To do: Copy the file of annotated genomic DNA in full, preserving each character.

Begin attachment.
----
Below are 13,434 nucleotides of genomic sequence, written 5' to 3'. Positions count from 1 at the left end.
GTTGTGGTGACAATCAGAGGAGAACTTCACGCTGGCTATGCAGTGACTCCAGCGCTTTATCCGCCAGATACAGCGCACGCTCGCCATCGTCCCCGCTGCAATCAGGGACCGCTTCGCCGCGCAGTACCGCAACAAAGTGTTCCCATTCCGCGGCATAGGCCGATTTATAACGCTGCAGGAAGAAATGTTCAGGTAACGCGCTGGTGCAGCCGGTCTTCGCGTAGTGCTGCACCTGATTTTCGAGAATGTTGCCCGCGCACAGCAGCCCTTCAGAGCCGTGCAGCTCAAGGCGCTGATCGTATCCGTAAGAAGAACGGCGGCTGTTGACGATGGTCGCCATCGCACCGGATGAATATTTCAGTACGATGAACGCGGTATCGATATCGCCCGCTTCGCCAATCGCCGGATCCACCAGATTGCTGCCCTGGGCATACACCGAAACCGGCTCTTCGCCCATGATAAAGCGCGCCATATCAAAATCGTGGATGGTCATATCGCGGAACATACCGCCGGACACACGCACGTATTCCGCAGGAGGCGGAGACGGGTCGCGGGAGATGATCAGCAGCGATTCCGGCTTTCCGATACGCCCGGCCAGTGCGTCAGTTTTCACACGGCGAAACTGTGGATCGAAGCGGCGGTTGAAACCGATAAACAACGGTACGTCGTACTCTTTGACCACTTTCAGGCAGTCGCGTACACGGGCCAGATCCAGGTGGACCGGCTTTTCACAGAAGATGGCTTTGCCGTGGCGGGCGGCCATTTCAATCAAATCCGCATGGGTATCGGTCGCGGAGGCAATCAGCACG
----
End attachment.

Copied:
Below are 13,434 nucleotides of genomic sequence, written 5' to 3'. Positions count from 1 at the left end.
GTTGTGGTGACAATCAGAGGAGAACTTCACGCTGGCTATGCAGTGACTCCAGCGCTTTATCCGCCAGATACAGCGCACGCTCGCCATCGTCCCCGCTGCAATCAGGGACCGCTTCGCCGCGCAGTACCGCAACAAAGTGTTCCCATTCCGCGGCATAGGCCGATTTATAACGCTGCAGGAAGAAATGTTCAGGTAACGCGCTGGTGCAGCCGGTCTTCGCGTAGTGCTGCACCTGATTTTCGAGAATGTTGCCCGCGCACAGCAGCCCTTCAGAGCCGTGCAGCTCAAGGCGCTGATCGTATCCGTAAGAAGAACGGCGGCTGTTGACGATGGTCGCCATCGCACCGGATGAATATTTCAGTACGATGAACGCGGTATCGATATCGCCCGCTTCGCCAATCGCCGGATCCACCAGATTGCTGCCCTGGGCATACACCGAAACCGGCTCTTCGCCCATGATAAAGCGCGCCATATCAAAATCGTGGATGGTCATATCGCGGAACATACCGCCGGACACACGCACGTATTCCGCAGGAGGCGGAGACGGGTCGCGGGAGATGATCAGCAGCGATTCCGGCTTTCCGATACGCCCGGCCAGTGCGTCAGTTTTCACACGGCGAAACTGTGGATCGAAGCGGCGGTTGAAACCGATAAACAACGGTACGTCGTACTCTTTGACCACTTTCAGGCAGTCGCGTACACGGGCCAGATCCAGGTGGACCGGCTTTTCACAGAAGATGGCTTTGCCGTGGCGGGCGGCCATTTCAATCAAATCCGCATGGGTATCGGTCGCGGAGGCAATCAGCACG